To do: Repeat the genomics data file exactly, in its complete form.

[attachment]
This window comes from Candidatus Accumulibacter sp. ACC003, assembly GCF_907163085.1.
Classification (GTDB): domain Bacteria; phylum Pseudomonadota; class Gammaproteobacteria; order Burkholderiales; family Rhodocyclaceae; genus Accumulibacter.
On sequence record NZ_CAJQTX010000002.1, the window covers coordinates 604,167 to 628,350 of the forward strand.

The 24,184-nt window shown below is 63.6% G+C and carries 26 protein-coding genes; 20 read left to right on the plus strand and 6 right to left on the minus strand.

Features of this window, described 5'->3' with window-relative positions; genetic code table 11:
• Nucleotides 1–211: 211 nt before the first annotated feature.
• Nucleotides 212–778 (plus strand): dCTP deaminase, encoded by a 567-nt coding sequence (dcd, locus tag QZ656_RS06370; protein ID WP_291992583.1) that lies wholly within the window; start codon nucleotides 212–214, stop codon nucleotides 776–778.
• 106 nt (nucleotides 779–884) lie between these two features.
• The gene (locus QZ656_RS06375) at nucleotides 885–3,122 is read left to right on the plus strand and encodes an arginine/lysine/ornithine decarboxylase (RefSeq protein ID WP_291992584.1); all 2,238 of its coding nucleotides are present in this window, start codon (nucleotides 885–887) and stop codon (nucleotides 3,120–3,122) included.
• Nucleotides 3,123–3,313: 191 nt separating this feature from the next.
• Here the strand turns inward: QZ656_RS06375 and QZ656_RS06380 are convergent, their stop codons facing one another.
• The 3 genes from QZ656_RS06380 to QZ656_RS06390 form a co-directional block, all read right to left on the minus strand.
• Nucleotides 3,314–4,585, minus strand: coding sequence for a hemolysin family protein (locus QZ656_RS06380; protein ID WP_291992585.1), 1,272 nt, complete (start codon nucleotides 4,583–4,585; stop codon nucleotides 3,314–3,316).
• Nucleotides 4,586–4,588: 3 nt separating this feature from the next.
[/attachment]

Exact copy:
This window comes from Candidatus Accumulibacter sp. ACC003, assembly GCF_907163085.1.
Classification (GTDB): domain Bacteria; phylum Pseudomonadota; class Gammaproteobacteria; order Burkholderiales; family Rhodocyclaceae; genus Accumulibacter.
On sequence record NZ_CAJQTX010000002.1, the window covers coordinates 604,167 to 628,350 of the forward strand.

The 24,184-nt window shown below is 63.6% G+C and carries 26 protein-coding genes; 20 read left to right on the plus strand and 6 right to left on the minus strand.

Features of this window, described 5'->3' with window-relative positions; genetic code table 11:
• Nucleotides 1–211: 211 nt before the first annotated feature.
• Nucleotides 212–778 (plus strand): dCTP deaminase, encoded by a 567-nt coding sequence (dcd, locus tag QZ656_RS06370; protein ID WP_291992583.1) that lies wholly within the window; start codon nucleotides 212–214, stop codon nucleotides 776–778.
• 106 nt (nucleotides 779–884) lie between these two features.
• The gene (locus QZ656_RS06375) at nucleotides 885–3,122 is read left to right on the plus strand and encodes an arginine/lysine/ornithine decarboxylase (RefSeq protein ID WP_291992584.1); all 2,238 of its coding nucleotides are present in this window, start codon (nucleotides 885–887) and stop codon (nucleotides 3,120–3,122) included.
• Nucleotides 3,123–3,313: 191 nt separating this feature from the next.
• Here the strand turns inward: QZ656_RS06375 and QZ656_RS06380 are convergent, their stop codons facing one another.
• The 3 genes from QZ656_RS06380 to QZ656_RS06390 form a co-directional block, all read right to left on the minus strand.
• Nucleotides 3,314–4,585, minus strand: coding sequence for a hemolysin family protein (locus QZ656_RS06380; protein ID WP_291992585.1), 1,272 nt, complete (start codon nucleotides 4,583–4,585; stop codon nucleotides 3,314–3,316).
• Nucleotides 4,586–4,588: 3 nt separating this feature from the next.